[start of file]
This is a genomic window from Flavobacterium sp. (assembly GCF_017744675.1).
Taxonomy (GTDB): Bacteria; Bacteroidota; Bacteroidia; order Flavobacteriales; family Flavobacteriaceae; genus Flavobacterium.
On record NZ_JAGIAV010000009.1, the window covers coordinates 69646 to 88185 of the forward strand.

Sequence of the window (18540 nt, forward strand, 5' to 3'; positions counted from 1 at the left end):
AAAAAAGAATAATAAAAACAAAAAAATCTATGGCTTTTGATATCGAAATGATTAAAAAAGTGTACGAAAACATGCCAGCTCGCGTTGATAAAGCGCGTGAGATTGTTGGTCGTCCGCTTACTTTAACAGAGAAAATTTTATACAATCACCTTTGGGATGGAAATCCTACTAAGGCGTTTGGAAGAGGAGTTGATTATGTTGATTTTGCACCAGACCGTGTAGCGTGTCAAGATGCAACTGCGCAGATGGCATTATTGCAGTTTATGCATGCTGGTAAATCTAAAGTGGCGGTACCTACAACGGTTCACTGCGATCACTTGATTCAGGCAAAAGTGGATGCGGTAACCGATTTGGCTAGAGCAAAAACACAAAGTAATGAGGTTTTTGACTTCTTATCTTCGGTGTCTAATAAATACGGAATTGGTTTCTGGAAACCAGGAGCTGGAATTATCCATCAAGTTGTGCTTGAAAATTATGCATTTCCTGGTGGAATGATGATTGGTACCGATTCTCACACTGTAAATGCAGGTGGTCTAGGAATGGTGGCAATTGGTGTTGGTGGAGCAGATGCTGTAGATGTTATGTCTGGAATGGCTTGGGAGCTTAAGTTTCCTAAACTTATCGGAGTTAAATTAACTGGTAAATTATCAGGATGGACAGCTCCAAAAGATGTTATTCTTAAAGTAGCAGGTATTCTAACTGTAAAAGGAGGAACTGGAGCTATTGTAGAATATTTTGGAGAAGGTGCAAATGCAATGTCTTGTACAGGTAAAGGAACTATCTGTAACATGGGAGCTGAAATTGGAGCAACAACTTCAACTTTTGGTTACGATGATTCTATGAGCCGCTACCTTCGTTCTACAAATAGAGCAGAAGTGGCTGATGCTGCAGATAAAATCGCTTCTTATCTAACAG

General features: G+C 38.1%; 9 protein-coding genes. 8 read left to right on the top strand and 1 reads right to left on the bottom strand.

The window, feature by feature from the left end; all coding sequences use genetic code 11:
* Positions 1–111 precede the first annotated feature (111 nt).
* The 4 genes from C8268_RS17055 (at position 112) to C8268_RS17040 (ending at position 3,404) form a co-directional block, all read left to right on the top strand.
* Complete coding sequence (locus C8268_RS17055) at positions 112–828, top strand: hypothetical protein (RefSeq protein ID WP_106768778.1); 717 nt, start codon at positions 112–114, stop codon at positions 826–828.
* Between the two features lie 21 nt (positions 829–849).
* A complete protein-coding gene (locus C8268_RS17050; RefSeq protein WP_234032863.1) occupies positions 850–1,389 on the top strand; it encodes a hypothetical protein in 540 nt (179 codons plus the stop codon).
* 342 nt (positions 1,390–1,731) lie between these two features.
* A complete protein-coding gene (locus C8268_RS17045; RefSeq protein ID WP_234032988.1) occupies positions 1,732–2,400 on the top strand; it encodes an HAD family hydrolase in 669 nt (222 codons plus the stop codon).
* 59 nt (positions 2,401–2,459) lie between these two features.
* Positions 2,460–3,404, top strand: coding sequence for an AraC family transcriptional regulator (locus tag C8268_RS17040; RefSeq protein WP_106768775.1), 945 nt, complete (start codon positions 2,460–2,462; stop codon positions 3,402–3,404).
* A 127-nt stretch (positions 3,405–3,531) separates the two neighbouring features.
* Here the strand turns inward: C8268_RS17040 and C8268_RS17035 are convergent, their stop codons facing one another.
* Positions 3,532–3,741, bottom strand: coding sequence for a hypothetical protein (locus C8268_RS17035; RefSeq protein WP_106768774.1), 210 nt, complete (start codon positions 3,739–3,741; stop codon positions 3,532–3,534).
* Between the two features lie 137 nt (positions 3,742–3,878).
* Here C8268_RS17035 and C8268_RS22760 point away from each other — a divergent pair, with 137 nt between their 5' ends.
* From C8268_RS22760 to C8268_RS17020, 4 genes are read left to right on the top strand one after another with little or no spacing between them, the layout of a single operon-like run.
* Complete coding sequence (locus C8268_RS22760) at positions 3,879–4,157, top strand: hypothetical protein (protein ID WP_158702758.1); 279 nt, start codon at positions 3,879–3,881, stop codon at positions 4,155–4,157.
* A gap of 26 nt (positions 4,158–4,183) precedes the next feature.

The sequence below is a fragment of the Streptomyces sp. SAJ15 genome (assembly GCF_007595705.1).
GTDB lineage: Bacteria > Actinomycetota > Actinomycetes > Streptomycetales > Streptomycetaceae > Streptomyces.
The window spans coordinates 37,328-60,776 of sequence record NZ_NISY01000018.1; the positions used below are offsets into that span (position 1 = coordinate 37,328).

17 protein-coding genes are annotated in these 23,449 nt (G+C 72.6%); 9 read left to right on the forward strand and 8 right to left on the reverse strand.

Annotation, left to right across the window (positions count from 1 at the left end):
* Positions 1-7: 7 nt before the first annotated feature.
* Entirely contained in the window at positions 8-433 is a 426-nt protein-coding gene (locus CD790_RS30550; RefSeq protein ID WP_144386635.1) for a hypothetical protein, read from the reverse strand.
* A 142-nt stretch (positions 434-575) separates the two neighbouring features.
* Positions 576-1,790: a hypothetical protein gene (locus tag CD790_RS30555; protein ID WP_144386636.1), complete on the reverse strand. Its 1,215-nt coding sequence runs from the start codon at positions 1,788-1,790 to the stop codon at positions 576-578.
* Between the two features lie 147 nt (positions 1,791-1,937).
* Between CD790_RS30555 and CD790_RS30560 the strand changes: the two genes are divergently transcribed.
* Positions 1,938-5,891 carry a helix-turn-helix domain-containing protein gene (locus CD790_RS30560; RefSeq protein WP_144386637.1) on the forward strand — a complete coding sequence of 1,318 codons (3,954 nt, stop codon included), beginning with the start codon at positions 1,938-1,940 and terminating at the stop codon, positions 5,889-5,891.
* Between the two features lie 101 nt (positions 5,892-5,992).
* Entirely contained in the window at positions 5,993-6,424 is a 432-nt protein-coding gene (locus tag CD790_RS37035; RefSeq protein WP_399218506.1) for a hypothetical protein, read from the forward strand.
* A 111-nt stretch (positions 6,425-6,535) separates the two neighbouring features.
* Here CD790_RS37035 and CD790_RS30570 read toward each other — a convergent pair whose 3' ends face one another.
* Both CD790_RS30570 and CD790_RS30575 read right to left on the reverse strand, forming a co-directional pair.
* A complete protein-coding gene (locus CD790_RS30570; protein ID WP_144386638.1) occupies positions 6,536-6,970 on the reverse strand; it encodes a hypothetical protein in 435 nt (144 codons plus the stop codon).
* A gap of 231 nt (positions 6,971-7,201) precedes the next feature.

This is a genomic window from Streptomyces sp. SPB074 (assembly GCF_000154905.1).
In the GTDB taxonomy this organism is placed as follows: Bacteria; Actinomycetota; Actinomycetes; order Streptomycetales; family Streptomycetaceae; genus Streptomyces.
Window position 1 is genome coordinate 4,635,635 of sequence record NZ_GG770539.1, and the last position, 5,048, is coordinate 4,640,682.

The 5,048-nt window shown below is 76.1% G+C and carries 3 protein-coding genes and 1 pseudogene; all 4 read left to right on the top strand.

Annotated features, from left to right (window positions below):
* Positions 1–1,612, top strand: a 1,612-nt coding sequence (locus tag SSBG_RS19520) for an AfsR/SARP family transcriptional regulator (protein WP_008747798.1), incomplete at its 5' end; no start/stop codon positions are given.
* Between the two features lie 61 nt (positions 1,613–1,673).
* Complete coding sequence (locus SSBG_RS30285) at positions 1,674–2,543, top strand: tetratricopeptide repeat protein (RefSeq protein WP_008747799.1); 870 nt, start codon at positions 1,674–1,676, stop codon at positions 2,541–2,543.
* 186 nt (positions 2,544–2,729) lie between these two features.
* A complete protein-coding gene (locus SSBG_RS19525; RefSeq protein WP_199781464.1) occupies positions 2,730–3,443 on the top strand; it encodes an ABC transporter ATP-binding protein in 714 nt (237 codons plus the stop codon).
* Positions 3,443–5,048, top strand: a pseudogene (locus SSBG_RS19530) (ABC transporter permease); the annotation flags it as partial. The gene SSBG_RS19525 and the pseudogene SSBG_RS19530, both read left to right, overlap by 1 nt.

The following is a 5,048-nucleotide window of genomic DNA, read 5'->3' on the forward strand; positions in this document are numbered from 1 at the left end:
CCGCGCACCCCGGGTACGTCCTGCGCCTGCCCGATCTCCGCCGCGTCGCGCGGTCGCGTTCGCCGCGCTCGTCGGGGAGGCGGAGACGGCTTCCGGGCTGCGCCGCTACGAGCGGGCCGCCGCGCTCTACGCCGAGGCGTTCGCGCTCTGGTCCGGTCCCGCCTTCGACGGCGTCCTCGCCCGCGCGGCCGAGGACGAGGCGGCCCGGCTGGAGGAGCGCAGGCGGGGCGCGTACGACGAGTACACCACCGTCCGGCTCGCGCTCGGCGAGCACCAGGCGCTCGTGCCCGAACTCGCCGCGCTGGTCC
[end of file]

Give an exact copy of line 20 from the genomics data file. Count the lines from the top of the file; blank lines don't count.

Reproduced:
* Between the two features lie 137 nt (positions 3,742–3,878).